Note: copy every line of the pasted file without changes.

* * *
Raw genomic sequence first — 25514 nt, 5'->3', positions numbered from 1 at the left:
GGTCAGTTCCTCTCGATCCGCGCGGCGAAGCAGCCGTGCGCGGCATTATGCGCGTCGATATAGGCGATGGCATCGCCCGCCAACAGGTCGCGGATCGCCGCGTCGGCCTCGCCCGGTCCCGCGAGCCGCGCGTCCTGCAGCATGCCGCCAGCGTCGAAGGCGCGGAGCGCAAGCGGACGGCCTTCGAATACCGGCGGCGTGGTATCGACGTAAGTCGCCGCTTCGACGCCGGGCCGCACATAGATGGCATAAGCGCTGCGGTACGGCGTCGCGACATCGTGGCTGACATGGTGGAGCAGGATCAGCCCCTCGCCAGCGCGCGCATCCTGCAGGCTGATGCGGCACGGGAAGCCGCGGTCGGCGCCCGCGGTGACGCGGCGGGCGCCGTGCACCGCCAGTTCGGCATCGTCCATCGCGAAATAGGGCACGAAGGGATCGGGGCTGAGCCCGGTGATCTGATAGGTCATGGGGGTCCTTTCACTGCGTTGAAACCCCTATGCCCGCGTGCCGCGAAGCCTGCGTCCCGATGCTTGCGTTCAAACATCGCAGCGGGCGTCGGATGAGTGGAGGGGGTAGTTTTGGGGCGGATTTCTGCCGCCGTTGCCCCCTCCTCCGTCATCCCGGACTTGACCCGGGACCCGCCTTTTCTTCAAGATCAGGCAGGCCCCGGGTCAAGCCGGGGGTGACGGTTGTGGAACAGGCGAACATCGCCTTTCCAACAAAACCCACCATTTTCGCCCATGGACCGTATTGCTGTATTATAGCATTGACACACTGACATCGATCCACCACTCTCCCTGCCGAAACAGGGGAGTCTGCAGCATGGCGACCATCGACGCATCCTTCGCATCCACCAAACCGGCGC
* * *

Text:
Raw genomic sequence first — 25514 nt, 5'->3', positions numbered from 1 at the left:
GGTCAGTTCCTCTCGATCCGCGCGGCGAAGCAGCCGTGCGCGGCATTATGCGCGTCGATATAGGCGATGGCATCGCCCGCCAACAGGTCGCGGATCGCCGCGTCGGCCTCGCCCGGTCCCGCGAGCCGCGCGTCCTGCAGCATGCCGCCAGCGTCGAAGGCGCGGAGCGCAAGCGGACGGCCTTCGAATACCGGCGGCGTGGTATCGACGTAAGTCGCCGCTTCGACGCCGGGCCGCACATAGATGGCATAAGCGCTGCGGTACGGCGTCGCGACATCGTGGCTGACATGGTGGAGCAGGATCAGCCCCTCGCCAGCGCGCGCATCCTGCAGGCTGATGCGGCACGGGAAGCCGCGGTCGGCGCCCGCGGTGACGCGGCGGGCGCCGTGCACCGCCAGTTCGGCATCGTCCATCGCGAAATAGGGCACGAAGGGATCGGGGCTGAGCCCGGTGATCTGATAGGTCATGGGGGTCCTTTCACTGCGTTGAAACCCCTATGCCCGCGTGCCGCGAAGCCTGCGTCCCGATGCTTGCGTTCAAACATCGCAGCGGGCGTCGGATGAGTGGAGGGGGTAGTTTTGGGGCGGATTTCTGCCGCCGTTGCCCCCTCCTCCGTCATCCCGGACTTGACCCGGGACCCGCCTTTTCTTCAAGATCAGGCAGGCCCCGGGTCAAGCCGGGGGTGACGGTTGTGGAACAGGCGAACATCGCCTTTCCAACAAAACCCACCATTTTCGCCCATGGACCGTATTGCTGTATTATAGCATTGACACACTGACATCGATCCACCACTCTCCCTGCCGAAACAGGGGAGTCTGCAGCATGGCGACCATCGACGCATCCTTCGCATCCACCAAACCGGCGC